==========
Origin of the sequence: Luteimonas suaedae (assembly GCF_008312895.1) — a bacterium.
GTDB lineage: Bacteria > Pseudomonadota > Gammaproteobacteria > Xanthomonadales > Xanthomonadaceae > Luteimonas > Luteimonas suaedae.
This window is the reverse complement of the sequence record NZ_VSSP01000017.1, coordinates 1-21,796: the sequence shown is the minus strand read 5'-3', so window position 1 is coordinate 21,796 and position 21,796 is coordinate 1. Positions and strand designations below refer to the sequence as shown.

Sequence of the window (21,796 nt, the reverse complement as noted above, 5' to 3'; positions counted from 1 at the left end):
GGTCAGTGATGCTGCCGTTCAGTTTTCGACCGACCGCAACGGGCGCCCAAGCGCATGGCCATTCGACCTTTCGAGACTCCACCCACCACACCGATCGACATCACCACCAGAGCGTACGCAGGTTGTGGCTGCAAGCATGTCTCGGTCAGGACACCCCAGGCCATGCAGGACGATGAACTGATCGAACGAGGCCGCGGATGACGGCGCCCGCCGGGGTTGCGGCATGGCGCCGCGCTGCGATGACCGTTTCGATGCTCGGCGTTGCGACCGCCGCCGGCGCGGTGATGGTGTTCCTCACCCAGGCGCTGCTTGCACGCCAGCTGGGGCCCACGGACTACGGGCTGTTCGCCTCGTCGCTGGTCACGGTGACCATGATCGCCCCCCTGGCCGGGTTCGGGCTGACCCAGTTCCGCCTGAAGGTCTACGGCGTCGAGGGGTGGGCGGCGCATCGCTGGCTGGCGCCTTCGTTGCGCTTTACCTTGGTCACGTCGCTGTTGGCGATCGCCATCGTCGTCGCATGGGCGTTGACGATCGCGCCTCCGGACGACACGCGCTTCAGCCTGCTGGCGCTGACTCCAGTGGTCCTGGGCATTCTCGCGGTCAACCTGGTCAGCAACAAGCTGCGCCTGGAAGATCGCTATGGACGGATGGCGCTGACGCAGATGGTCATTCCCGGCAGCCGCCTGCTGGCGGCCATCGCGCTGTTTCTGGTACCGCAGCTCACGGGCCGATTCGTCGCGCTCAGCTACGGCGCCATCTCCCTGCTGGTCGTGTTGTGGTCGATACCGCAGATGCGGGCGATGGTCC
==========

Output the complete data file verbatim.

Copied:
Origin of the sequence: Luteimonas suaedae (assembly GCF_008312895.1) — a bacterium.
GTDB lineage: Bacteria > Pseudomonadota > Gammaproteobacteria > Xanthomonadales > Xanthomonadaceae > Luteimonas > Luteimonas suaedae.
This window is the reverse complement of the sequence record NZ_VSSP01000017.1, coordinates 1-21,796: the sequence shown is the minus strand read 5'-3', so window position 1 is coordinate 21,796 and position 21,796 is coordinate 1. Positions and strand designations below refer to the sequence as shown.

Sequence of the window (21,796 nt, the reverse complement as noted above, 5' to 3'; positions counted from 1 at the left end):
GGTCAGTGATGCTGCCGTTCAGTTTTCGACCGACCGCAACGGGCGCCCAAGCGCATGGCCATTCGACCTTTCGAGACTCCACCCACCACACCGATCGACATCACCACCAGAGCGTACGCAGGTTGTGGCTGCAAGCATGTCTCGGTCAGGACACCCCAGGCCATGCAGGACGATGAACTGATCGAACGAGGCCGCGGATGACGGCGCCCGCCGGGGTTGCGGCATGGCGCCGCGCTGCGATGACCGTTTCGATGCTCGGCGTTGCGACCGCCGCCGGCGCGGTGATGGTGTTCCTCACCCAGGCGCTGCTTGCACGCCAGCTGGGGCCCACGGACTACGGGCTGTTCGCCTCGTCGCTGGTCACGGTGACCATGATCGCCCCCCTGGCCGGGTTCGGGCTGACCCAGTTCCGCCTGAAGGTCTACGGCGTCGAGGGGTGGGCGGCGCATCGCTGGCTGGCGCCTTCGTTGCGCTTTACCTTGGTCACGTCGCTGTTGGCGATCGCCATCGTCGTCGCATGGGCGTTGACGATCGCGCCTCCGGACGACACGCGCTTCAGCCTGCTGGCGCTGACTCCAGTGGTCCTGGGCATTCTCGCGGTCAACCTGGTCAGCAACAAGCTGCGCCTGGAAGATCGCTATGGACGGATGGCGCTGACGCAGATGGTCATTCCCGGCAGCCGCCTGCTGGCGGCCATCGCGCTGTTTCTGGTACCGCAGCTCACGGGCCGATTCGTCGCGCTCAGCTACGGCGCCATCTCCCTGCTGGTCGTGTTGTGGTCGATACCGCAGATGCGGGCGATGGTCC